Land of Tomorrow
With its depiction of climate change and climate-related global immigration, LAND OF TOMORROW offers a glimpse at the challenges of tomorrow while of offering a message of hope for today. When the world is at its end, the most important thing is not survival, but compassion for your neighbor.
Inclusion StatementEquality in front of and behind the camera is incredibly important to us. 63% of the crew of LAND OF TOMORROW identify as female, both in above-the-line and below-the-line positions. Our film also features a strong female protagonist, as well as complex supporting characters of color.
About The Project
Land of Tomorrow takes place 40 years in the future. In this world, climate change has made summer heat deadly, so much so that humans can’t stay outside without protective gear. This same climate change has caused millions of “climate migrants” to flee Central America and the Caribbean to live in refugee camps in the United States.
Our hero, Dr. Brin Stevens, works in the local refugee camp doing odd jobs to provide for her dying father. When her teenage translator and his mother face deportation, Brin takes it upon herself to sneak them out of the camp and onto her homestead. Needless to say, things don’t go as planned. Through her ingenuity and compassion, Brin and her companions must find a way to survive the harsh climate and avoid the grip of the refugee camp’s warden.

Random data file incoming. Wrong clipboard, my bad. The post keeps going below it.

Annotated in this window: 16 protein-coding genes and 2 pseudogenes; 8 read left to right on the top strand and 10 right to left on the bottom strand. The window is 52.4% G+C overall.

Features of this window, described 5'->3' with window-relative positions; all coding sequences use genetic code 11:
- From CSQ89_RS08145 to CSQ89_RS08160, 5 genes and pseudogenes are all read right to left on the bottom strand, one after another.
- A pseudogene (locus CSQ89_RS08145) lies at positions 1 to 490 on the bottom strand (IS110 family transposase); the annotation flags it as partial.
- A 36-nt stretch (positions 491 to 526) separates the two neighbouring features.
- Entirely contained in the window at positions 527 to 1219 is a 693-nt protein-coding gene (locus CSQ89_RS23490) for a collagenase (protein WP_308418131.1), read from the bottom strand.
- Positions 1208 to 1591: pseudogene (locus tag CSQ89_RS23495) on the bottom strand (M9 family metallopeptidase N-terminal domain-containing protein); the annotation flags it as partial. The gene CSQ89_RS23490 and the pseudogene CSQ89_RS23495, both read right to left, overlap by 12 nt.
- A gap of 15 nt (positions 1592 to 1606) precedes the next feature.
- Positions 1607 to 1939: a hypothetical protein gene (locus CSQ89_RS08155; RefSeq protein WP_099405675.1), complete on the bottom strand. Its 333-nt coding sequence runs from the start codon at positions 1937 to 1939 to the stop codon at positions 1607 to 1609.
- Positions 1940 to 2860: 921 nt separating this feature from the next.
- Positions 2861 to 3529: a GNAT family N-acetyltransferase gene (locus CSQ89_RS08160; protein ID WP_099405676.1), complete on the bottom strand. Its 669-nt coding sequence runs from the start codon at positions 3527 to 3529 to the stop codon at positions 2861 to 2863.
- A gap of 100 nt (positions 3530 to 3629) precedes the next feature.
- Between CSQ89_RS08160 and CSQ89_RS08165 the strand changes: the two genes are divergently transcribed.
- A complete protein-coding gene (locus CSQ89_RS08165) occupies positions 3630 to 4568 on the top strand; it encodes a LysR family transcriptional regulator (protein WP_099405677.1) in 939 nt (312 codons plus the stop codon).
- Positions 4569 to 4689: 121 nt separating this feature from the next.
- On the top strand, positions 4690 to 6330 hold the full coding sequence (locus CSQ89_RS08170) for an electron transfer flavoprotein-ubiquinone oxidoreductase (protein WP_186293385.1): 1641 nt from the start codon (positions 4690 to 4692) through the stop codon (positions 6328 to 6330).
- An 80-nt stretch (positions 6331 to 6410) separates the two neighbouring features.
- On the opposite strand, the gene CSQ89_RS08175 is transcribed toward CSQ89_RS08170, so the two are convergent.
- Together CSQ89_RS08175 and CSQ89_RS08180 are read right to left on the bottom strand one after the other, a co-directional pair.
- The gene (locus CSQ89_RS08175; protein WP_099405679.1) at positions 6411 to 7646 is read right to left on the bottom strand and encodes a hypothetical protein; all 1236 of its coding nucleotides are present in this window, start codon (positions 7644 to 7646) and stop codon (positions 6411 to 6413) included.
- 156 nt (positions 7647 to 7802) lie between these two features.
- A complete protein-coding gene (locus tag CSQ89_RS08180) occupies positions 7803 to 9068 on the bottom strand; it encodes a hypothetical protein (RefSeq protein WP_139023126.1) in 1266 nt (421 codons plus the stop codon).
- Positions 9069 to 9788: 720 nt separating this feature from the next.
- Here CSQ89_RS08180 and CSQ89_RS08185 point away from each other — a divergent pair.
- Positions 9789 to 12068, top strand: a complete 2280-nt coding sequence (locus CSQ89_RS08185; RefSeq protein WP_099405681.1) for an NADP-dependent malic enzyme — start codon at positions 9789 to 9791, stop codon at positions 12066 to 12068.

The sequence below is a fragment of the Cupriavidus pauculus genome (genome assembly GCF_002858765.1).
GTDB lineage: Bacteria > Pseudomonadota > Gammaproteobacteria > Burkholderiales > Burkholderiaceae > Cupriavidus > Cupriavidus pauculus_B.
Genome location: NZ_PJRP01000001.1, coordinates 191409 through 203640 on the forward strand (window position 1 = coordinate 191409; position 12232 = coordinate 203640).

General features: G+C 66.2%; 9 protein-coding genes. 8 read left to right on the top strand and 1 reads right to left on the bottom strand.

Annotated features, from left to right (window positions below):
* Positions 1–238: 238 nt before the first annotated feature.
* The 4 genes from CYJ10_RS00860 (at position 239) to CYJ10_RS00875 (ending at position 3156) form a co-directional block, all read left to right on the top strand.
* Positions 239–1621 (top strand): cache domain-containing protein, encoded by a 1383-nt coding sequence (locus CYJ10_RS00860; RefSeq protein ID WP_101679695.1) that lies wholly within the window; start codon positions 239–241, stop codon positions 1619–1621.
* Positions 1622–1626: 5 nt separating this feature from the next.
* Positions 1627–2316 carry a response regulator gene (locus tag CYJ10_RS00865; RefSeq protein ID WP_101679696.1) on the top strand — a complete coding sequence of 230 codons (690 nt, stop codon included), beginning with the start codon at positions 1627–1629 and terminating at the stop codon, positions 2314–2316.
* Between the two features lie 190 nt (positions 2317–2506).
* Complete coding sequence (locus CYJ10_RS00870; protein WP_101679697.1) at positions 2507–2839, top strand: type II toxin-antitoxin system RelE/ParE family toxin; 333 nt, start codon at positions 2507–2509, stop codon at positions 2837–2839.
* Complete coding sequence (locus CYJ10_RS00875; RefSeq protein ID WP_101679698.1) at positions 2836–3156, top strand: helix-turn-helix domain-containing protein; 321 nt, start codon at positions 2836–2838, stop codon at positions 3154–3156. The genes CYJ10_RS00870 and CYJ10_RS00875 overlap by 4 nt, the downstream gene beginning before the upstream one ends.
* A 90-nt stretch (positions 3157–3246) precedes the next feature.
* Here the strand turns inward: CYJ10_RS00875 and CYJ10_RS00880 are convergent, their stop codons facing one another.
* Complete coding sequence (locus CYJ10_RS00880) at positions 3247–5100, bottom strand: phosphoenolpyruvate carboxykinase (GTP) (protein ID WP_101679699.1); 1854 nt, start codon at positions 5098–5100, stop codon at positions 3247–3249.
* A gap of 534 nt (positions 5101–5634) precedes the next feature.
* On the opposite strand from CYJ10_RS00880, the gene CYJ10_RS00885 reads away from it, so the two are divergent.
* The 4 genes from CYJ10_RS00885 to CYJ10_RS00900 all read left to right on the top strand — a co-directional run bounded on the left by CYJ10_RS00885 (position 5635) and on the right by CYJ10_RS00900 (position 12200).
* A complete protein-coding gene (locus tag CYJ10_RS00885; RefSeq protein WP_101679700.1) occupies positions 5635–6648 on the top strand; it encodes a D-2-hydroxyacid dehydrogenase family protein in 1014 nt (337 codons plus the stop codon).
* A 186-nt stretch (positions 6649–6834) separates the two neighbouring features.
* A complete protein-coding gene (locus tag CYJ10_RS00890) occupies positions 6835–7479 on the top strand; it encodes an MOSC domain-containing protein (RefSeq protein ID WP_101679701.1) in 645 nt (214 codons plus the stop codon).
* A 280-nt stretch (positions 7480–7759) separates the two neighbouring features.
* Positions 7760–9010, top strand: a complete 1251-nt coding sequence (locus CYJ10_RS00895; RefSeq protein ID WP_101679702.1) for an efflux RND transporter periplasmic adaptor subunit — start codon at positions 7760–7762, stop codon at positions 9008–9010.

A FEATURE FILM IN FIVE MONTHS
Yes, you read that right. From the first draft of the script to the last day of production, we made a feature length film in five months.
For the last several years, our writer/director TRAVIS NEWTON has been writing and developing a feature film called Woodshed. In 2016, a short proof-of-concept film starring Derek Wilson (Hulu’s Futureman) and Matt Long (WB’s Jack & Bobby, SyFy’s Helix) played over fifteen film festivals. Last year, the feature-length screenplay was a quarterfinalist in the Nicholl Fellowship in Screenwriting and made it to the second round of the Sundance Screenwriters Lab. Although the film is slowly inching toward production, it became clear that it would take more time to raise the appropriate budget than originally imagined. It’s a marathon, not a sprint, as they say.
During the Spring semester of 2018, Travis decided to show his senior capstone students at Western Kentucky University something to inspire them. He played filmmaker/actor Mark Duplass’s keynote from the 2015 SXSW film festival. Though he had seen the speech before, it wasn’t until he played it for his class that Duplass’s message really hit home: “The Cavalry Isn’t Coming.” Mark and his brother, Jay, started their career by making short films with the resources they had available and eventually made the jump into feature filmmaking with The Puffy Chair. The film was made with $15,000 and a few friends and eventually went on to premiere at Sundance and launch their careers. The message of Duplass’s speech is that if you want to make films badly enough you will find a way to make them yourself rather than waiting for the resources to come to you, a situation that Travis found himself in.